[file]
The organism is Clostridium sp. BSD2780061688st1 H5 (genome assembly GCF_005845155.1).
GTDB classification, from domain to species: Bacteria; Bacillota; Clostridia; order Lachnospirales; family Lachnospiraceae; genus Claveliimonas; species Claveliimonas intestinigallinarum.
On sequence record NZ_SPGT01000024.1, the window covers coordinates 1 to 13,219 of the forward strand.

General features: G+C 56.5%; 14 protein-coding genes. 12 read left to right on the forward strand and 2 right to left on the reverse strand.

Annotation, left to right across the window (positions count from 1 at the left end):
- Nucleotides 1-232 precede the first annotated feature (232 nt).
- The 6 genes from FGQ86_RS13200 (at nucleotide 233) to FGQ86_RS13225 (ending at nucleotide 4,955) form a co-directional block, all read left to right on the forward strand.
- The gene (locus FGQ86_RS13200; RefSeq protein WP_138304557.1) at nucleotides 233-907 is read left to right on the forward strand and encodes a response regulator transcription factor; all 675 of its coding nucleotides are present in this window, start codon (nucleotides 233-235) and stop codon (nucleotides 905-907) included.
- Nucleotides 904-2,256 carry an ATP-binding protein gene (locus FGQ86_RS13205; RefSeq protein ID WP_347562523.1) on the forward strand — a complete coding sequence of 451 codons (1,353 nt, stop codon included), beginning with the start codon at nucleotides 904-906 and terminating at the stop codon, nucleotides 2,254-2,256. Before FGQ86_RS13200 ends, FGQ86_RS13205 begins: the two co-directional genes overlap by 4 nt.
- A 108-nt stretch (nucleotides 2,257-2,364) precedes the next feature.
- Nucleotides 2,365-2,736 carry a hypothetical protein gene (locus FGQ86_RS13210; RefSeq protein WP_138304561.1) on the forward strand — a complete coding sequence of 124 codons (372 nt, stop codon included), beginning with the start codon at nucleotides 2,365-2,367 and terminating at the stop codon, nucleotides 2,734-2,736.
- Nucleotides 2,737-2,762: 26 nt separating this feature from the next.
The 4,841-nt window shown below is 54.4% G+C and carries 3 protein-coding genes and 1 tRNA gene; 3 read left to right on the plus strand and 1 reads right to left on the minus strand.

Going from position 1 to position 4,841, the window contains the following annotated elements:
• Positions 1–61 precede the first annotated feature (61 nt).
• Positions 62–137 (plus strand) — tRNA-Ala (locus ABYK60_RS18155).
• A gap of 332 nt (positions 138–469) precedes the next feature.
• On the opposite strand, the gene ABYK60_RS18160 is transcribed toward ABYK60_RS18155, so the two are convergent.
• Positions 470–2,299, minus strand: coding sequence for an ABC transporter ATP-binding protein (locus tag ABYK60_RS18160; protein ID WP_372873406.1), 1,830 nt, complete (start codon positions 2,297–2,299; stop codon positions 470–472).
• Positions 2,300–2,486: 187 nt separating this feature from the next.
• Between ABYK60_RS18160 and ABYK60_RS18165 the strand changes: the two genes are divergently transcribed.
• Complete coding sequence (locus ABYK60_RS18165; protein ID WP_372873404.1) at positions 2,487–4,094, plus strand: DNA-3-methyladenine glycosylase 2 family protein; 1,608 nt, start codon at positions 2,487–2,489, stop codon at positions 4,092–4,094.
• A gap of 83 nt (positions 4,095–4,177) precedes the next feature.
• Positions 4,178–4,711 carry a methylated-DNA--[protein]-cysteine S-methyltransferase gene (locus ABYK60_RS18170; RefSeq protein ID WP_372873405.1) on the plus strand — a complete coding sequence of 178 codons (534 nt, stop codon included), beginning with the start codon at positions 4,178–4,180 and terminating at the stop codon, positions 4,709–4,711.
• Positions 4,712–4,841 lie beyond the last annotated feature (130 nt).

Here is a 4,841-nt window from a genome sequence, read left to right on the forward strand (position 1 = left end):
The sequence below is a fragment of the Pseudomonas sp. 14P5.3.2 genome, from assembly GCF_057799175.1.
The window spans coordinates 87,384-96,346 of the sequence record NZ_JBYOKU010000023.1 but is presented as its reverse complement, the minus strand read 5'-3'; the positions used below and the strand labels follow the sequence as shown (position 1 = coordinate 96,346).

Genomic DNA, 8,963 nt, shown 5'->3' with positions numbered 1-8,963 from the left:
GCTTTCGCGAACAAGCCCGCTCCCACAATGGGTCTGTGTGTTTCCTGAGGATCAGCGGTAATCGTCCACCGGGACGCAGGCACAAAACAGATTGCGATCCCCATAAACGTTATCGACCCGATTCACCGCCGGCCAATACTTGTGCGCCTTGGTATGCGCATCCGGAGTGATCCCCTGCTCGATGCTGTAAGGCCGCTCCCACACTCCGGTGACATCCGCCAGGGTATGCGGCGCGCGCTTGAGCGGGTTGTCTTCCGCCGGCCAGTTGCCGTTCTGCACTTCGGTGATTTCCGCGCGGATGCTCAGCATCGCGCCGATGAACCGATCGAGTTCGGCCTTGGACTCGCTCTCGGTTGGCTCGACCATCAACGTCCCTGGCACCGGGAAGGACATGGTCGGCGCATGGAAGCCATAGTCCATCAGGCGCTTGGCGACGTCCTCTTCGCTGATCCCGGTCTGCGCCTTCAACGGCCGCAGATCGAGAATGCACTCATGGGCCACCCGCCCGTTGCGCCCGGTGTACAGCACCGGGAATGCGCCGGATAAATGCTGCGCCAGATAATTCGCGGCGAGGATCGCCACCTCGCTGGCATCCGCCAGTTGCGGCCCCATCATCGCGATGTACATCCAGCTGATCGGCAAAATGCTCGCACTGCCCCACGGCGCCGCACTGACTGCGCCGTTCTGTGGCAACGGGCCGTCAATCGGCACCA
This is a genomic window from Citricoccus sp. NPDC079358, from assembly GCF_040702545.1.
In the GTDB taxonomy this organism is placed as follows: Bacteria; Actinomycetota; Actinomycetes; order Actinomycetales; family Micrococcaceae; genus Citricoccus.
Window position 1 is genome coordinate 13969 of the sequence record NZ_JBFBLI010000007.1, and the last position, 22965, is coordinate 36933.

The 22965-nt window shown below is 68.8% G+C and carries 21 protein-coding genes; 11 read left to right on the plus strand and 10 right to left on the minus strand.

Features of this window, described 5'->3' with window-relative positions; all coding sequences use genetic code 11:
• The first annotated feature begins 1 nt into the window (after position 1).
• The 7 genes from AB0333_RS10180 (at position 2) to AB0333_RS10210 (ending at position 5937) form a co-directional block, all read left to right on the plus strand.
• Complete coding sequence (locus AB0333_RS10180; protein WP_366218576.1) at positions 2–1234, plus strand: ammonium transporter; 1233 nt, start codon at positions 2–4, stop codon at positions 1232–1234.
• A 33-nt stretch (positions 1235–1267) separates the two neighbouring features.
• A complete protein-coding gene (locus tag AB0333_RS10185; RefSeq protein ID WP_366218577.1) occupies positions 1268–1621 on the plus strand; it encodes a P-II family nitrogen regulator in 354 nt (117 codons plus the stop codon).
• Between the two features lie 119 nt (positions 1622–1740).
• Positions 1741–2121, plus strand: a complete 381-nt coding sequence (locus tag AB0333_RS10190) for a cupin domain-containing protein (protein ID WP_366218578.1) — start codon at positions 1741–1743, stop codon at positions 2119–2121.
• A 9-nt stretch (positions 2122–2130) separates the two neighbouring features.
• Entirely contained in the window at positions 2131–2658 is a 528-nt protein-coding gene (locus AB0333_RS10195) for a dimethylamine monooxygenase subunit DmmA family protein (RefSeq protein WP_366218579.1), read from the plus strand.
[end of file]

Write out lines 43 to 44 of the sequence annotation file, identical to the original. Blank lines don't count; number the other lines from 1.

• A 9-nt stretch (positions 2122–2130) separates the two neighbouring features.
• Entirely contained in the window at positions 2131–2658 is a 528-nt protein-coding gene (locus AB0333_RS10195) for a dimethylamine monooxygenase subunit DmmA family protein (RefSeq protein WP_366218579.1), read from the plus strand.